NOTE: I originally posted this at my old company's website in 2011, but as that blog has been taken down, I thought I'd resurrect this post here.
On a recent project one of our customers had some questions about the project’s progress. The project was a mid-size systems integration between Oracle Financials and Onyx CRM for a Fortune 500 company.
As with many large companies, there were several business units and people with interest in the project, and also as with many large companies, people had several other projects to deal with and were not attending the daily standups or weekly progress meetings.
I began to hear that there were some concerns about the project progress from some of the management team and a concern that we were spending too much time writing tests instead of code.
This came as a big surprise to me: from the perspective of the team working on the project on a daily basis (both customer and ext.IT), we were sailing along with no problems. We were providing the usual artifacts such as status reports which showed how we were tracking against estimated hours and when our code complete date would be, and all of this was tracking well against our original estimates, so to hear that people were unhappy was a big shock.
I called a meeting with all of the stakeholders and as soon as I invited all of the stakeholders I realized two things:
- This meeting would be the first time in the whole project that all of the stakeholders had been in a room together.
- While we had discussed our approach during the initial engagement, we hadn’t held a project kickoff with all of the stakeholders to discuss our approach to building software.
Both of these items were my fault, but here I was, several months into the project with an unhappy customer, so I thought I would address it in this meeting.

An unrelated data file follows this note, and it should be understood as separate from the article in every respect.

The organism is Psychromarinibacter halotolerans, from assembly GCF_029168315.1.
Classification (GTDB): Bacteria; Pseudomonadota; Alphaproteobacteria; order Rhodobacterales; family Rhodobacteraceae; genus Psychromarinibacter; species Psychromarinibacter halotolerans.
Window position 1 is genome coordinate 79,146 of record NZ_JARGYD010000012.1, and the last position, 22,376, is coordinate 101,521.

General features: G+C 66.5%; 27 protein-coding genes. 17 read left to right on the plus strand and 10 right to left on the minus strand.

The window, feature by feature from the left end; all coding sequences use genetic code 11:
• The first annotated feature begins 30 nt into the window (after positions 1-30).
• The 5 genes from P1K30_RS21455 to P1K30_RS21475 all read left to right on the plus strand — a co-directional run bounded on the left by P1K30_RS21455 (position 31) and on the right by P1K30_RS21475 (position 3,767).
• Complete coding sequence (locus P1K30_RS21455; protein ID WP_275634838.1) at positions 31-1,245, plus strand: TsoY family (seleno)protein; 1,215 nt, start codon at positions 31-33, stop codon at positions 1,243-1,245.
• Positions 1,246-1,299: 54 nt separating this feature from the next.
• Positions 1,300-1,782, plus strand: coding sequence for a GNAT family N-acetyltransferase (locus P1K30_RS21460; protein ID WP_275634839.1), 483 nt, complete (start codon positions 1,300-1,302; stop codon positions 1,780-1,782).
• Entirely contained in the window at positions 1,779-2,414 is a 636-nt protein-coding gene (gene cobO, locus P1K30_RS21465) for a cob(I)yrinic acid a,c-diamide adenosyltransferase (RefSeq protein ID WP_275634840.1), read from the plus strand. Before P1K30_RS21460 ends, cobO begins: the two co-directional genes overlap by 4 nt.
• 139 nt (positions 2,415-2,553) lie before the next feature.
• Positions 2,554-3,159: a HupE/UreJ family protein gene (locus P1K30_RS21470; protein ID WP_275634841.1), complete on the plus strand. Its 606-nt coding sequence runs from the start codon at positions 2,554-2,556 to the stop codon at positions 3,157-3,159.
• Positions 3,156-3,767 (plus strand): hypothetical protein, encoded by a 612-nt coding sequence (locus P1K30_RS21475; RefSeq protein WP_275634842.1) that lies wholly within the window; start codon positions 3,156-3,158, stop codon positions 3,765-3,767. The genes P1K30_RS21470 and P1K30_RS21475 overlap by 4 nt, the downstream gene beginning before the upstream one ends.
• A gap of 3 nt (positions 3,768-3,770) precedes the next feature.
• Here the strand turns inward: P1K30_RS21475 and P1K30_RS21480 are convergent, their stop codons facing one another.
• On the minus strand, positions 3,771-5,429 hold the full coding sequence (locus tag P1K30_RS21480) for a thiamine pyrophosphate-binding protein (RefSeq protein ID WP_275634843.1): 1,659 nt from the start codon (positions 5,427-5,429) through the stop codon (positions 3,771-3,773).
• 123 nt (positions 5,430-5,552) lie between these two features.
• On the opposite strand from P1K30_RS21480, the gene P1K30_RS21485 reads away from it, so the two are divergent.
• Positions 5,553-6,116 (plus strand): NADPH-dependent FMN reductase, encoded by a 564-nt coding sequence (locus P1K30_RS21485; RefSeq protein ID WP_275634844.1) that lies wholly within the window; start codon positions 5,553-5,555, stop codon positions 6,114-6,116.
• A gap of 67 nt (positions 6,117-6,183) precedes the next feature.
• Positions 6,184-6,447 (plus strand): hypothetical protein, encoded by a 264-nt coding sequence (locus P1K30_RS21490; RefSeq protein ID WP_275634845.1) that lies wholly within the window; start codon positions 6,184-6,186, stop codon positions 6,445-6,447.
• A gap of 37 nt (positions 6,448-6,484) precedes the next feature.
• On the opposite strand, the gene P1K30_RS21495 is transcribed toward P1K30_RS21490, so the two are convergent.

I put together a short presentation which discussed our approach to building software, including brief descriptions of how we perform iterations, test driven development, automated acceptance testing, retrospectives and other benefits to the way we build software, and why we considered our approach to be best practice.
Almost as an afterthought, I ended the presentation with a couple of slides showing our project status. This was an afterthought because everyone at the meeting was a recipient of the weekly status report containing the same information. I created one slide comparing our original project estimates (before we had detailed requirements) to our detailed estimates (once requirements were fleshed out) and to our actual hours so far on the completed features, and another slide showing our defect count and comparing it to another of the customer’s internal projects that they had build without the benefit of automated tests.
Once the meeting started, it was clear that I didn’t need any of the slides about our approach. We spent a few minutes discussing the original estimates against the actual time taken for completed features: everyone was happy with the job we had done in estimating against the original high-level requirements. We also discussed how we were tracking on the hours left: again, everyone was satisfied with the results. Finally, we spent five minutes comparing the low defect count on our project (with a high level of test automation), compared to some of the customer’s other projects (without unit tests), and everyone was satisfied with this too.
There wasn’t a single question about our approach, and ultimately no-one in the higher echelons of the customer’s business cared about the minutiae of our approach, nor were they interested in why we thought our approach was best practice.
They simply wanted to see the results of our approach.
In retrospect, this might seem obvious, but the best way to convince anyone that your approach to doing something is practical and pragmatic, is to do it and measure it against other approaches. People don’t care about dogma, or why you think something should be the best way. Only by showing people the numbers and measuring the effectiveness of your approach can you truly show that your practices are effective.
To conclude: After this meeting, the project was delivered successfully without any more concerns from the customer. We were one of several projects integrating with Oracle and we were the only project to deliver on time and under budget, with a very happy customer!